Exploring Mediation in Netflix's Tiger King
Updated: Apr 7
Like many Americans practicing social-distancing, I find myself seeking at-home activities and binge-worthy shows to take my mind off of this bizarre and scary time. There are silver linings if you look for them. For example, I've found time to read, have virtual happy hours with friends, spend more time with my husband and daughter, and just be still without feeling guilty. (I have blocked the non-stop barrage of "advice" from out-of-touch celebrities pushing us to learn a new language and cook exotic meals. I hope you have too.) However, I think we can all agree that we've hit the couch potato jackpot with Netflix's Tiger King. Wow!
There are many things that I've pondered while watching the show:
1. A tiger only costs $2,000?
2. Meth + Tigers = Marrying Joe Exotic?
3. Did Carole feed her husband to a tiger?
4. Which of Joe's songs is the funniest?
5. Jeff Lowe is a #1 pick for a business partner?
6. Could mediation have helped Joe move forward instead of focusing his energy on "that b!*@h Carole Baskin"? Yes. A million times yes.
In many ways, Joe and Carole's issues began as a rather typical copyright and intellectual property dispute. They became fierce enemies because they both refused to address their conflict directly. Instead of addressing each other face-to-face (though in their case I would've recommended digital mediation) they continued to disparage each other on websites, YouTube videos, phone calls, and more. If they hired a mediator to hash out their differences in a professional setting, the outcome would have been different -- even for these two. Why? A mediator has the tools to elicit conversations and find common ground and a win-win solution to move two parties forward. Joe and Carole could've agreed to disagree on the methodology of raising large cats and ethical breeding. They could have shared best-practices and even pooled resources, but alas, they did not choose mediation. They continued their dispute through attorneys and online attacks costing them millions of dollars and ultimately jail time for Joe.
At one point in the show, Joe tried to mediate with Carole's new husband, Howard Baskin, over the phone but Jeff Lowe listened in on the conversation without making his presence known nor was there an agreement by all parties on the phone that he should be in attendance. I am assuming that a professional mediator was not on the line or in the room? If there was a mediator present, he or she would know that privacy, confidentiality, and an agreement to mediate is required before starting any mediation. Once Joe allowed Jeff Lowe to listen in and interfere with the discussion, distrust set in and mediation ended -- violating any modicum of trust left between the parties.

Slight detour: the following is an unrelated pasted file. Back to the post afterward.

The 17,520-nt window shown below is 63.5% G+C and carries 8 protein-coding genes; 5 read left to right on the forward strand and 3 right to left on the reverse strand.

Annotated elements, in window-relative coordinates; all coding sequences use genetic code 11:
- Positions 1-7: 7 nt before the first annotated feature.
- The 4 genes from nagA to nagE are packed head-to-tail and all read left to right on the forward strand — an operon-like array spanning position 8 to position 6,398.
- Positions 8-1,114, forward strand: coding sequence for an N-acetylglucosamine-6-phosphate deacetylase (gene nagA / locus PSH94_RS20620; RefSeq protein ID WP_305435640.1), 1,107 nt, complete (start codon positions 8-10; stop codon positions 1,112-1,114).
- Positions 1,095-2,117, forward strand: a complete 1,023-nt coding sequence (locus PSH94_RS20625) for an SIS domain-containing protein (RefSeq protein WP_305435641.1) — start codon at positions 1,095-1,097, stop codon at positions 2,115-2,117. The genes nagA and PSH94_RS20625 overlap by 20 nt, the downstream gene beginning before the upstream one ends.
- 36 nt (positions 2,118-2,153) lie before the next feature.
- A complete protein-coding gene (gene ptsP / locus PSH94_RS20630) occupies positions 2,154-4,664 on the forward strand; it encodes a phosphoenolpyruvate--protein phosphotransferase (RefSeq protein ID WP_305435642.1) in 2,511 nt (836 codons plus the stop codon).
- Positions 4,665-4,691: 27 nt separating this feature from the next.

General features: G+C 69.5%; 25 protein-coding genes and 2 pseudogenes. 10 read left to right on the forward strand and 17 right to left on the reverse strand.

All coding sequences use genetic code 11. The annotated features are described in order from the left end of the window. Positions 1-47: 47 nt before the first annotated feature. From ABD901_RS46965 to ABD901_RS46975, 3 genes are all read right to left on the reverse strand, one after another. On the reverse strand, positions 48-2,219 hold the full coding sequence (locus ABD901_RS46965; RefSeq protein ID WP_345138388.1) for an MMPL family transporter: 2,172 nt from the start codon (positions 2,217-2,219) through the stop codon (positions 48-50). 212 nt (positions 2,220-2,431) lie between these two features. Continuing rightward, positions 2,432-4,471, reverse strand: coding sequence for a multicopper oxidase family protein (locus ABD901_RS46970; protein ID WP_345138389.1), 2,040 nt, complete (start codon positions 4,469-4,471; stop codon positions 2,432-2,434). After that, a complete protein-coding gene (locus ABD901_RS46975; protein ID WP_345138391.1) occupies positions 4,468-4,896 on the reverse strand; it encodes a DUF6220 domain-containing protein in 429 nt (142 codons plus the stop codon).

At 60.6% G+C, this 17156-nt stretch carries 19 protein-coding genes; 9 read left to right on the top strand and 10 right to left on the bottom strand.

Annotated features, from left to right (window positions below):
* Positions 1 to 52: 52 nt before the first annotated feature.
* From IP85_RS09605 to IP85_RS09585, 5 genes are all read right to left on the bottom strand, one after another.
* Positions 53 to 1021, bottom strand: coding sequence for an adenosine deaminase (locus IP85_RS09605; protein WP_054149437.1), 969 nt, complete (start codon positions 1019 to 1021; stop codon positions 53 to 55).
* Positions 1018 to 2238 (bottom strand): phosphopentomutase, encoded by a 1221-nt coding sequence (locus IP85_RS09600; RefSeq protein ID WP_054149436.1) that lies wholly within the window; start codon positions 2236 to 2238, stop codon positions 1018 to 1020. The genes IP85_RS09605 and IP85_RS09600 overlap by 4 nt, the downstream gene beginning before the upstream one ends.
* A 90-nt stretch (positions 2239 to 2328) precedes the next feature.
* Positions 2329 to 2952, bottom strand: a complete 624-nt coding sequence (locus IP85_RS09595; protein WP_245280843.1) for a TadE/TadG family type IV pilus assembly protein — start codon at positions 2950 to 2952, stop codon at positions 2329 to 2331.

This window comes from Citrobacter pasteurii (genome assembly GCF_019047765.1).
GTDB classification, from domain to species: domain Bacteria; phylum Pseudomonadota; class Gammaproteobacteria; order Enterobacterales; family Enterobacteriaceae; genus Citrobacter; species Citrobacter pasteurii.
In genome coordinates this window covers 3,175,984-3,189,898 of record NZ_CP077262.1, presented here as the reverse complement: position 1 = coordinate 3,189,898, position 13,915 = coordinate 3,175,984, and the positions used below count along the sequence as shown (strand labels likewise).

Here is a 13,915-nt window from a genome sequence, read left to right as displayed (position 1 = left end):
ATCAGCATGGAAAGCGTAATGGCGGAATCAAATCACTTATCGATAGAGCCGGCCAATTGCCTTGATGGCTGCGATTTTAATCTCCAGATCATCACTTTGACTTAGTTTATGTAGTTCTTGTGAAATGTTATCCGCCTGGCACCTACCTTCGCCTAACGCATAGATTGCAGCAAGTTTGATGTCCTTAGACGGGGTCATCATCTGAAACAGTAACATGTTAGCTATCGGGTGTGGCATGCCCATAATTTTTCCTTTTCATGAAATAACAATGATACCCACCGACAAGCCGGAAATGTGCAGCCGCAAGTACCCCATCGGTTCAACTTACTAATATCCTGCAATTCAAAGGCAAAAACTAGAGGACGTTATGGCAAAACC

I began to visualize mediating this situation myself. Since I follow the mediator code of ethics, all parties would have a signed agreement to mediate in place and there would be no one allowed to spy on the phone or record our session. If Jeff were an official party to the mediation, I wouldn't have minded him expressing anger at Howard and Carole like he did in the documentary (though don't ask me to quote him here). Conflict is emotional but expected in mediation. Do parties in conflict curse or get angry during mediation? Yes. Professional mediators are unfazed by it and most of us would agree that it is better to be loud in mediation rather than in court in front of a judge. Intensity is often indicator of progress in mediation. A good mediator can handle anger, sadness, and all of the other emotions in-between, reframe the key items driving the emotional outburst, and push the conversation onto a productive path.
The takeaway from Tiger King is this: Whether you're Joe Exotic battling with Carole Baskin, an employee frustrated with a co-worker, or a spouse leaving a marriage, mediation can work efficiently while preserving your sanity, saving you time, and reducing your costs. Mediators are trained to not take sides and facilitate conversations toward a voluntary agreement between the parties. Most importantly, mediators are trained to be neutral. Am I a fan of zoos or animals being exploited or abused? Absolutely not. Did I find both Carole and Joe deeply flawed with murderous intent? Yes. Could I have put my own opinions aside and worked with them to help them figure out a path forward and put their conflict to rest? Absolutely. Mediation could've worked for them and it could work for you too.
About the Author:
Erin Fisher is a certified mediator and founder of Atlantic Mediation Services, entrepreneur, and consultant. She was recently named to the Leadership Council of the National Small Business Association. She received an executive certification in negotiation and conflict resolution from the University of Notre Dame's Mendoza School of Business and her undergraduate degree in communication from West Virginia University. Ms. Fisher was inspired by her own experiences in family mediation and works with private clients to identify and reconcile competing interests related to property distribution, custody plans, and visitation. Relying on nearly two decades supporting the Department of State, Ms. Fisher works with clients to establish peace in the workplace. She traveled extensively overseas and provided conflict resolution and mediation services related to contracts, employee dynamics, change management, and more by remaining open-minded, neutral, and unbiased to differences.